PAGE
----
My son is not allowed even by our cat really (young toddler), my older kids are not allowed to pet the cat without continuous supervision. I have stressed to them NEVER to pick the cat up or do anything that might hurt the cat. The only times they are allowed to touch/play with kitty is when mommy or daddy is there.

Our boy kitty passed on earlier this year and he was also deaf. I didn't find that it affected the kids interaction that much with him though as I just didn't allow them to be around him when they were young. It's not that difficult really because you are constantly watching young toddlers anyhow
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That would be my suggestion...to keep them separated until he's older. I manage to keep my son away from our kitty, but I watch him like a hawk...if you can't trust that it will work in your home and don't feel safe then I would have the kitty euthanized. Normally though...cats will flee/go hide if they feel threatened (our kitty gets scared and go hides). It sounds like kitty was sleeping and was quickly and abruptly startled by your DS, and he didn't have the warning as he was asleep.
 

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I agree with what Joanna and PhatChristy have said.
First off, if the cat leaves your house, it's your responsibility to humanely put her down (not your as in YOU but your as in your family)
Second, with a cat, I'd just work on segregating, an old deaf cat isnt going to be all that upset about being confined to a room for portions of the day where the toddler is mobile. This may also help with your litter box issues actually.
To be honest...you'd have my blessings for putting down a dirty cat long before a cat that bit a toddler when it was startled.
Another option, have you ever tried putting the cat on Elavil or Clonicalm for the peeing and pooping in the house?? Both of those meds would also help him not be so reactive to the toddler. My old roommate had this cat....Gabby. Gabby was, oh I don't know, about 80. She was bitchy, she was loud and she never seemed to hit the litter box. I convinced him to put her on meds and honestly she was a whole new cat for 2 yrs until she went out one morning and didn't come back, we found her dead under the boat a couple days later. When I say this cat was bitchy...she was an outdoor/indoor farm cat that lived through a HUGE coyote overpopulation where they were actually killing medium sized dogs. We used to joke that while all the other cats in the area where being eaten, we would come home to a lawn full of Gabby killed coyotes.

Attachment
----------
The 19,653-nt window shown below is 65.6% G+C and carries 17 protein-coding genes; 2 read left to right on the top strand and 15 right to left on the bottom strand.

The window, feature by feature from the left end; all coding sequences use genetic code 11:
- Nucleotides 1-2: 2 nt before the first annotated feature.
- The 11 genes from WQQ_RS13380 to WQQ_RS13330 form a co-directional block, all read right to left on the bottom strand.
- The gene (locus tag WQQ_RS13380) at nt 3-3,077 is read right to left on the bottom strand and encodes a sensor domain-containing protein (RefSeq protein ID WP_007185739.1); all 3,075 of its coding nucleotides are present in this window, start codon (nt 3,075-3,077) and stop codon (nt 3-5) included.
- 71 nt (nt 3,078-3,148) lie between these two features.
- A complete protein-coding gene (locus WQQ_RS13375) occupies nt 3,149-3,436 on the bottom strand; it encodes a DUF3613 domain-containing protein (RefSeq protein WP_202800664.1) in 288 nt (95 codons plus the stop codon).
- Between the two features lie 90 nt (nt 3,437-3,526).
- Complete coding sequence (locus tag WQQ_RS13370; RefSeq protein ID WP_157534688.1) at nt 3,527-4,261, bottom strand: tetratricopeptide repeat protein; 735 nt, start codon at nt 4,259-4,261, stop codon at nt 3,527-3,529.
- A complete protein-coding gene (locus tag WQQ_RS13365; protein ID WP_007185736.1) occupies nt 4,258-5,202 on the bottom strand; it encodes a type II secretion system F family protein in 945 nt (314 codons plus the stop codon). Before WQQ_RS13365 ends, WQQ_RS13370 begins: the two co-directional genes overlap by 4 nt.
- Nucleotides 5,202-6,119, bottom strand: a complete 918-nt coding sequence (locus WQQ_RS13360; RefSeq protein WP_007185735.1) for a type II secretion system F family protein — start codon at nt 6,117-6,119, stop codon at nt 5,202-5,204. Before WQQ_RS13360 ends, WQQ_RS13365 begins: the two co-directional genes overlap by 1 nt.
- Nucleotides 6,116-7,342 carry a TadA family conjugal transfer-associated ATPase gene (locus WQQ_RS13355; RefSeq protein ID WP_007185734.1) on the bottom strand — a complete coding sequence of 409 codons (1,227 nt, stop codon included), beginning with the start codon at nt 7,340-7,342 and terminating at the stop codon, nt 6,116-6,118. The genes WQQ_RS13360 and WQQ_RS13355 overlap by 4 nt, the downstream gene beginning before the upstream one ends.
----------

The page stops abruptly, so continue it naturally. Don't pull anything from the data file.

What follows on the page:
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Quote:

Originally Posted by shannon0218 View Post
Another option, have you ever tried putting the cat on Elavil or Clonicalm for the peeing and pooping in the house?? Both of those meds would also help him not be so reactive to the toddler.

i reluctantly put my cat dylan on elavil a few years back for peeing on my ex-boyfriend's couch repeatedly and also for general orneriness. all ill behaviours ceased
coincidentally, that old bf moved out shortly after i started the elavil....so who really knows
honestly though, the cat seems much more "at peace" on the meds.
 

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a 13 yo cat has many years left. Sometimes babies and cats do not mix. Teach the child to NOT EVER touch the cat. Problem solved, with your supervision and conviction.

We had an older rabbit when ds was a newborn/baby. He crawled at her one day and she clawed his face. From that moment on... it was NO BUNNY for him.
 

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Quote:

Originally Posted by k9rider View Post
i'm assuming it's an indoor cat and has had a rabies vaccine? the one thing that i would be really concerned about is the bite itself. you said it broke the skin, but is it deep? cat bites are NASTY and often require antibiotics, unfortunately. i would make sure that the wounds are clean and kept open to drain. keep a close eye on those areas over the next few days and if any get very red or oozy or if he gets red streaks up his arm or a fever, i'd get him to a doc very quickly.
Not always. I have been bitten many many many times and never have taken antibiox for it. Keep it cleaned, but I wouldn't freak out about it.